The Flask-Actions extension provides support for writing external actions in Flask. This includes running a development server, a customized Python shell,a fastcgi server like django .


Install with easy_install:

easy_install Flask-Actions

Install with pip:

pip install Flask-Actions

Start a new project

Flask-Actions even has an auto code generator for creating a new flask project,let’s look at it’s usage:

usage: flask_admin.py <action> [<options>]
       flask_admin.py --help

    Start new flask project

    --proj-name                   string

now we create a new project:

flask_admin.py startproject helloproject

let’s look at what we created:

├── helloproject
│   ├── __init__.py
│   ├── static
│   │   └── style.css
│   ├── templates
│   │   └── layout.html
│   └── views
│       ├── frontend.py
│       ├── frontend.pyc
│       ├── __init__.py
│       └── __init__.pyc
├── manage.py
└── settings.py

Action Usage

A normal startup scripts is like this:

# manage.py
# -*- encoding:utf-8 -*-

from flask import Flask
from flaskext.actions import Manager
import settings
from helloproject import app

manager = Manager(app)

if __name__ == "__main__":

And you can run ‘python manage.py –help’ to see more

usage: manage.py <action> [<options>]
       manage.py --help

    run shell use bpython

    Clean the specify filename extention files from the directory.
    :param pretend: Instead  of  actually performing the clean,just print it

    -d, --directory               string    .
    -e, --extention               string    .pyc

    Compile all python files in the directory into bytecode files.

    -d, --directory               string    .

      creates a new secret key

          -l, --length                  integer   32

    Start a new development server.

    -h, --hostname                string
    -p, --port                    integer   7777
    --processes                   integer   1

    Start a new interactive python session.


    Displays all of the url matching routes for the project.

less commands

you can change the manage.py and modify the line:

manager = Manager(app)

to the line

manager = Manager(app,default_help_actions=False)

This will avoid load the default help actions.

more commands

you can change the manage.py and modify the line:

manager = Manager(app)

to the line

manager = Manager(app,default_server_actions=True)

This will load the default server actions.

currently,flask-actions has supported the following servers:

  • appengine
  • flup
  • paste
  • cherrypy
  • twisted
  • gevent
  • eventlet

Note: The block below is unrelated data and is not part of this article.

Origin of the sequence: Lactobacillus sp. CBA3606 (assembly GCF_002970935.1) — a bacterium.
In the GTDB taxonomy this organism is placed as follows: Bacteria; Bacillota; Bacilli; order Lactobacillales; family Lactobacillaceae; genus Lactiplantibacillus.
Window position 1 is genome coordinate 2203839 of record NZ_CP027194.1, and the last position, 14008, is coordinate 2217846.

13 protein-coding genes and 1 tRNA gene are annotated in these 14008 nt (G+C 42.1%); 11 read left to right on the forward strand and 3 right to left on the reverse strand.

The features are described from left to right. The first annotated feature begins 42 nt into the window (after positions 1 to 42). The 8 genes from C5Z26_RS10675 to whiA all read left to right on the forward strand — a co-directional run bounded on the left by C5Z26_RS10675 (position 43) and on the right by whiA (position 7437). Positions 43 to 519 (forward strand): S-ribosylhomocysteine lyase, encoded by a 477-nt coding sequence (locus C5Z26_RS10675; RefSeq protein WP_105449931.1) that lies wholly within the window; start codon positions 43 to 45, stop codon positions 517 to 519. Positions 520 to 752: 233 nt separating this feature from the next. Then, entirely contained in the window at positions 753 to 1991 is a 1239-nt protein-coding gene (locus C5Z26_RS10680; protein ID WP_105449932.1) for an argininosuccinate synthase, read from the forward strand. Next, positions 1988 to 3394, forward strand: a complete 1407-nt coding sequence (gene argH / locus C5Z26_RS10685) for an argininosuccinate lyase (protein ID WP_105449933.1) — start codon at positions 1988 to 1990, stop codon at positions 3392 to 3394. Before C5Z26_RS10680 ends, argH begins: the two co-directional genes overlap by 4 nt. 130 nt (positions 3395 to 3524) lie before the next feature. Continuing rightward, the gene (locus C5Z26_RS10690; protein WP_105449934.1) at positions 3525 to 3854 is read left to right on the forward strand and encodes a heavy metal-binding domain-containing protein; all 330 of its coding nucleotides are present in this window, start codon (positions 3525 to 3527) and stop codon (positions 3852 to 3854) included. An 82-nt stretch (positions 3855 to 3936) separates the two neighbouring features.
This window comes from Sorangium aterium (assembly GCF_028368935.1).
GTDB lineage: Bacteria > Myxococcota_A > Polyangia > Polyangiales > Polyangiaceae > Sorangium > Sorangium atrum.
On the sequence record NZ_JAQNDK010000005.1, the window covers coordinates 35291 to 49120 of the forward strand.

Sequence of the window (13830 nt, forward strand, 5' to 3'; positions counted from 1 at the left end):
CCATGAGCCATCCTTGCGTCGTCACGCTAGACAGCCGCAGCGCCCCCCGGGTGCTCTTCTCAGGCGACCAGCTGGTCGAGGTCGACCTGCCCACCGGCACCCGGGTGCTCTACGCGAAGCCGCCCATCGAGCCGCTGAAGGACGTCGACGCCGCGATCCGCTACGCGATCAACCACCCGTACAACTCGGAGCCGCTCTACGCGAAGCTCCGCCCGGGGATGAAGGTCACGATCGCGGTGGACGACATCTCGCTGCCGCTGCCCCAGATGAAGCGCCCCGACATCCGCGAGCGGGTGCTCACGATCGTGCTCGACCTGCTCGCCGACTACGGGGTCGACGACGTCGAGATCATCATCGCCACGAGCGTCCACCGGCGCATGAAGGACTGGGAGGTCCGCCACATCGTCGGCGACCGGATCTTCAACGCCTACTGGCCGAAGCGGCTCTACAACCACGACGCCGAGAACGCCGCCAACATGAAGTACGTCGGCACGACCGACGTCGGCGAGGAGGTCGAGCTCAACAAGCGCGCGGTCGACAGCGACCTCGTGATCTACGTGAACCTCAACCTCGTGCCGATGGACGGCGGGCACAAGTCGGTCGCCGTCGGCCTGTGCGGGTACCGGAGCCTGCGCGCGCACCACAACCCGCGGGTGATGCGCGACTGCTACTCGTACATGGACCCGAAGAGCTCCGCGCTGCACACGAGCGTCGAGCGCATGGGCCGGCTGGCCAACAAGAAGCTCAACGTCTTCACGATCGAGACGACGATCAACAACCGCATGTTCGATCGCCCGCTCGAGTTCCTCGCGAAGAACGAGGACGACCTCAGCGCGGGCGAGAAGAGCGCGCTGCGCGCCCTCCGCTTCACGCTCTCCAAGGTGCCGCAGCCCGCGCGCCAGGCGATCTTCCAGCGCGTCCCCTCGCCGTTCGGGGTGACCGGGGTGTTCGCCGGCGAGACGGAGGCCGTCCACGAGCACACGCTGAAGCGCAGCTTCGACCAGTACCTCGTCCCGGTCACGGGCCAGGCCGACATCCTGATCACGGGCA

• gunicorn
  • tornado
  • fapws
  • diesel
  • meinheld
  • eurasia
  • rocket

Add Custom action

Flask-Actions uses werkzeug management script utilities,you’d rather dive into it’s documentation :Werkzeug Documentation - Management Script Utilities

here is an simple example:

def hello(app):
    def action(user=('u','world')):
        test command
        print "hello %s!"%user
    return action

or you can use the manager.register decorator instead:

def hello(app):
    def action(user=('u','world')):
        test command
        print "hello %s!"%user
    return action

then your can run the hello command:

python manage.py hello -u honey

You will see:

hello honey!

Deploy use fastcgi

To start your server,run the runfcgi command (to do this,you must enable the default_sever_actions):

./manage.py runfcgi [options]

Select your preferred protocol by using the protocol=<protocol_name> option with ./manage.py runfcgi – where <protocol_name> may be one of: scgi (the default), fcgi or ajp.

Running a threaded server on a TCP port:

./manage.py runfcgi --method=threaded --host= --port=3033


./manage.py runfcgi --method=threaded -h localhost -p 3001

Running a preforked server on a Unix domain socket:

./manage.py runfcgi --method=prefork --socket=/home/user/mysite.sock --pidfile=flask.pid

Run without daemonizing (backgrounding) the process (good for debugging):

./manage.py runfcgi --daemonize=false --socket=/tmp/mysite.sock --maxrequests=1

Stopping the FastCGI daemon

If you have the process running in the foreground, it’s easy enough to stop it: Simply hitting Ctrl-C will stop and quit the FastCGI server. However, when you’re dealing with background processes, you’ll need to resort to the Unix kill command.

If you specify the pidfile option to runfcgi, you can kill the running FastCGI daemon like this:

kill `cat $PIDFILE`

...where $PIDFILE is the pidfile you specified.

Setup Nginx

Run the application using fastcgi daemonize mode ,like this:

python manage.py runfcgi --protocol=fcgi -p 7777  --daemonize --pidfile=/var/run/flaskapp.pid

but you would rather use an init.d scripts to execute above commands , then you can configure the nginx like this

upstream flaskapp {

server {
listen 8080;

location / {
  fastcgi_pass  flaskapp;
  fastcgi_param REQUEST_METHOD    $request_method;
  fastcgi_param QUERY_STRING      $query_string;
  fastcgi_param CONTENT_TYPE      $content_type;
  fastcgi_param CONTENT_LENGTH    $content_length;
  fastcgi_param SERVER_ADDR       $server_addr;
  fastcgi_param SERVER_PORT       $server_port;
  fastcgi_param SERVER_NAME       $server_name;
  fastcgi_param SERVER_PROTOCOL   $server_protocol;
  fastcgi_param PATH_INFO         $fastcgi_script_name;
  fastcgi_param REMOTE_ADDR       $remote_addr;
  fastcgi_param REMOTE_PORT       $remote_port;
  fastcgi_pass_header Authorization;
  fastcgi_intercept_errors off;